Rand would claim that while life is the fundamental value for plants and the other animals, they do not meaningfully choose life, because they have no reason. Only human beings have to choose, and life (as the kind of being we are) is the only rational choice. Everything we do should have as its final goal to live. All of our choose-x-to-get-y hypothetical imperatives must lead to one overriding end in itself and life is the only consistent and rational candidate.
This all sounds pretty good. Perhaps I have found a philosophy that is both accessible and life-promoting, and would allow us to perfect our felt needs and proto-philosophy. For example, Rand identifies having a productive purpose as one of the cardinal values in life. For Rand that means work and career. I would expand on that and say the value has the aspects of trying to do something with one's life, regardless of whether it is centered on work in the typical sense, doing work that one can take pride in, and trying to be creative in one's activities, no matter what the level of one's abilities. And it can involve childrearing, about which Rand said almost nothing.
All of these aspects can be grounded in one's felt needs. For instance, toddlers at a young age hunger for a mastery of skills: "Mommy, let me do it myself!" The desire for effectiveness appears to be inborn and appears to be present in the higher animals too. You can readily see how the felt need for mastery develops along with reason. It is present in a general form in all healthy adults, but it typically becomes instantiated as a specialty, since no one can do everything and since we live in a division of labor society. Objectivism would say that any specialty is good as long as it promotes life and realizes the potential of the valuer.
But there is a major difficulty. Nobody (well, almost nobody) pursues an overall life plan because of an abstract analysis of a concept. The question arises: Why should I choose to live, especially in all the details that Rand recommends? By itself, Rand’s analysis has no force. To “activate” Rand’s system of values, one has to go beyond an intellectual acceptance of her analysis: one must in one's particular case choose to live.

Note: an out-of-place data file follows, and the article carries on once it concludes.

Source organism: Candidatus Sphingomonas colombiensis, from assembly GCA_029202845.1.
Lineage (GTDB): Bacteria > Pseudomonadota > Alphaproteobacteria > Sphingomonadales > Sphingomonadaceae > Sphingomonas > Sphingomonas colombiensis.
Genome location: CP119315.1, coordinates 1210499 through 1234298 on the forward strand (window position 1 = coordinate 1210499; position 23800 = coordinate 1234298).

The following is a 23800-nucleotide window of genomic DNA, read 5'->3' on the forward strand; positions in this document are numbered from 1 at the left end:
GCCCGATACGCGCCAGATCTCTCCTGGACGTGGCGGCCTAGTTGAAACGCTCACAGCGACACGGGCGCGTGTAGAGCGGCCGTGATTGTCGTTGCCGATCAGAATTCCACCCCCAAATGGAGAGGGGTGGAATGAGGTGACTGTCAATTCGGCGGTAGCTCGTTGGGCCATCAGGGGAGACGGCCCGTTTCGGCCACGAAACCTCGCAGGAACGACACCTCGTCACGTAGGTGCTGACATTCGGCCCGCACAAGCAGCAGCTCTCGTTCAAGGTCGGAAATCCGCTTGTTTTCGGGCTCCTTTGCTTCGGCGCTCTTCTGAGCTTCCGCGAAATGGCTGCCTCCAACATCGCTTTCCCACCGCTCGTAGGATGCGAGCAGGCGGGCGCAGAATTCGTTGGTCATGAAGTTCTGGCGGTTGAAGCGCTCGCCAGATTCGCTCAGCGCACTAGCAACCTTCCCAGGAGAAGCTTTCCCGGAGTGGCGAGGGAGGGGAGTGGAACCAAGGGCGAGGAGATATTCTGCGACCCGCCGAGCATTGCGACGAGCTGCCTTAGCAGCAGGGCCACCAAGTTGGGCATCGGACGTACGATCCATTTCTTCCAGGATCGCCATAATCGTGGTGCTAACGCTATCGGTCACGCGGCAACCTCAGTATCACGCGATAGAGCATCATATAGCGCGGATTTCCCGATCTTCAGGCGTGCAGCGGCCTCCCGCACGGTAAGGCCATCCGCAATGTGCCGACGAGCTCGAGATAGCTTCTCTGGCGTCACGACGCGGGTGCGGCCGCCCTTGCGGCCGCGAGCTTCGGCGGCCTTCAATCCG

The structure of this choice, however, can be problematic. Rand, at least if you read her a certain way, makes it sounds as if there is an existential choice between life and death, like something out of Sartre. You choose to live or you choose suicide. The matter is more subtle than this in reality and I think for Rand, if you scrutinize her thinking.
First of all, the problem isn’t so much why anyone should not choose death per se, but why should anyone not choose a “lesser life," such as being a heavy drinker, an outlaw biker, or a courtesan. I think Rand might say that such a choice amounts to slow-motion suicide. But that claim is complicated by what seems to be the rationality or at least acceptability of choosing risky occupations such as lumberjacking or dangerous pursuits such as mountain climbing. If you want to simply maximize your time on earth, become a mortician. An outlaw biker could say that he is realizing his identity as much as a lumberjack is his. Ultimately, what could an advocate of a rational philosophy say back to such people who would simply say "It's my life"?
I think something can be said. We can solve the lesser-life conundrum in two ways, based on two aspects of the third approach. First, we can “get in touch” with my felt needs and ask ourselves whether our lifestyle allows us to satisfy them. Perhaps we have been diverted and the wrong things have been "imprinted" on us. In drastic cases, perhaps our developmental steps can be retraced, and we can start over from a healthier point. Of course, if such a person is not willing to invest time and energy in introspection, then we have to leave him to his fate.
If one is willing to do some introspection, this strategy might also involve asking oneself the right questions. Often when people debate values, they say something like “Why shouldn’t I just play golf all day if I enjoy it?” That’s the wrong question. The right question is “Why do you want to play golf all day?” There are some values which are given, like food, and these cannot be ignored or even questioned in normal circumstances. But playing golf is not such a value. It is not "natural." It develops out of one’s biography and one’s ideas. I would argue that pursuits such as all-day golf cannot be grounded in our nature and our knowledge and that if that is what one really wants, something else is going on that needs to be investigated.
I would suggest, and this is an "empirical" claim, that if one does choose a "lesser life," one will eventually feel unsatisfied and perhaps become depressed or anxious about how one goes about living. That could stimulate some introspection, perhaps with the help of a therapist who will help us reconnect with our diverted felt needs.
The second solution to our conundrum is to use philosophy defensively. Philosophy can not only lead us to truth, it can also expose falsehood, thereby removing temptation from our sight. The obvious example for me is religion. Philosophy helps us see that there is no good reason to believe in God, so one should not base one’s life on such a belief.